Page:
Mental Disorders, Substance Abuse Linked to Increased Emergency Department Visits

Deborah Brauser

July 21, 2010

July 20, 2010 — Almost 12 million of the 95 million total emergency department (ED) visits (1 in 8) made by adults in the United States in 2007 were due to a mental health and/or substance abuse (MHSA) problem, according to a new report from the Agency for Healthcare Research and Quality (AHRQ).

The findings also found that the most common MHSA-related reason for these visits was a mood disorder (42.7%), followed by anxiety disorders (26.1%), alcohol-related problems (22.9%), and drug disorders (17.6%). Nearly 41% of the total MHSA visits led to hospitalization.

"The number of patients with [MHSA] conditions treated in EDs has been on the rise for more than a decade," write lead study author Pamela L. Owens, PhD, from the AHRQ in Rockville, Maryland, and colleagues.

"Not only is this of concern to members of the mental health community but also to the members of the emergency medicine community who are concerned that ED overcrowding results in decreased quality of care and increased likelihood of medical error," they add.

The findings were reported July 2010 in a Healthcare Cost and Utilization Project (HCUP) statistical brief from the AHRQ.

Increased MHSA-Related Visits

For this project, data were examined from the HCUP 2007 Nationwide ED Sample, an AHRQ database of community hospitals in the United States.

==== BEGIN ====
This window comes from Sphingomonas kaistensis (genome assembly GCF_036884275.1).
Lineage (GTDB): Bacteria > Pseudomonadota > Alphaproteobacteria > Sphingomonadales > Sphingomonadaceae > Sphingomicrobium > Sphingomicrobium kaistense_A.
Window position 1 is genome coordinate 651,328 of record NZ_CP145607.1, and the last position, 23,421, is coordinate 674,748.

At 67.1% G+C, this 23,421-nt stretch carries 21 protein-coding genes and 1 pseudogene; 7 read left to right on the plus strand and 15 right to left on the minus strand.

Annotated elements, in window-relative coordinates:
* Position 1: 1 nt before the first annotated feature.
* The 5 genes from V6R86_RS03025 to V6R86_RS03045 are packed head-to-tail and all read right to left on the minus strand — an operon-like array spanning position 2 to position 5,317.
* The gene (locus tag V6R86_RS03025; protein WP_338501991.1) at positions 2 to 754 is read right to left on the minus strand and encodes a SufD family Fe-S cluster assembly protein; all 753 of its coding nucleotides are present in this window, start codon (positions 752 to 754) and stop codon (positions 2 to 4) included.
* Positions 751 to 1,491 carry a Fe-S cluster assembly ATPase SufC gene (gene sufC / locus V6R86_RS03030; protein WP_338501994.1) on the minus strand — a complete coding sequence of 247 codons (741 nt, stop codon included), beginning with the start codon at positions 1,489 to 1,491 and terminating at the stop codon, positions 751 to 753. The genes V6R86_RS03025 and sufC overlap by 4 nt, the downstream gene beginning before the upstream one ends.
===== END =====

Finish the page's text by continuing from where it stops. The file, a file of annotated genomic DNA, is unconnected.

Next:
Results showed that 12.5% of all ED visits during that year were related to an MHSA condition. These visits were also "2½ times more likely to result in hospital admission than ED visits related to non-MHSA conditions," write the study authors.

In addition, 63.7% of all MHSA-related visits were due to mental health conditions, 24.4% were for substance abuse conditions, and 11.9% were for co-occurring conditions.

Women had more of the overall MHSA visits (at 53.9%) and more of the visits due to mental health conditions (65.4%), whereas men had more of the visits related to substance abuse (29.3%) and co-occurring MHSA conditions (43%).

When looking at age range, adults between 18 and 44 years old had the largest percentage of overall MHSA-related ED visits (at 46.6%), followed by those between 45 and 64 years old (34.5%) and those older than 65 years (18.9%).

The patients 18 to 44 years of age were more likely to have visits due to co-occurring MHSA conditions (58.8% vs 42.7% and 50.7% for mental conditions only and substance abuse only, respectively), whereas those older than 65 years were more likely to have mental health conditions only (25.3% vs 9.1% for substance abuse and 5.2% for co-occurring conditions).

Finally, hospital admissions were most related to co-occurring MHSA conditions (57.1%), followed by mental health conditions only (39.3%) and substance abuse (36.6%). The group most likely to be admitted to the hospital was patients 65 years and older with co-occurring conditions, and those least likely to be admitted were between the ages of 18 and 44 years with mental health problems only.

The study authors have disclosed no relevant financial relationships.

AHRQ-HCUP Statistical Brief 92. Mental Health and Substance Abuse-Related Emergency Department Visits Among Adults, 2007. Released July 2010.


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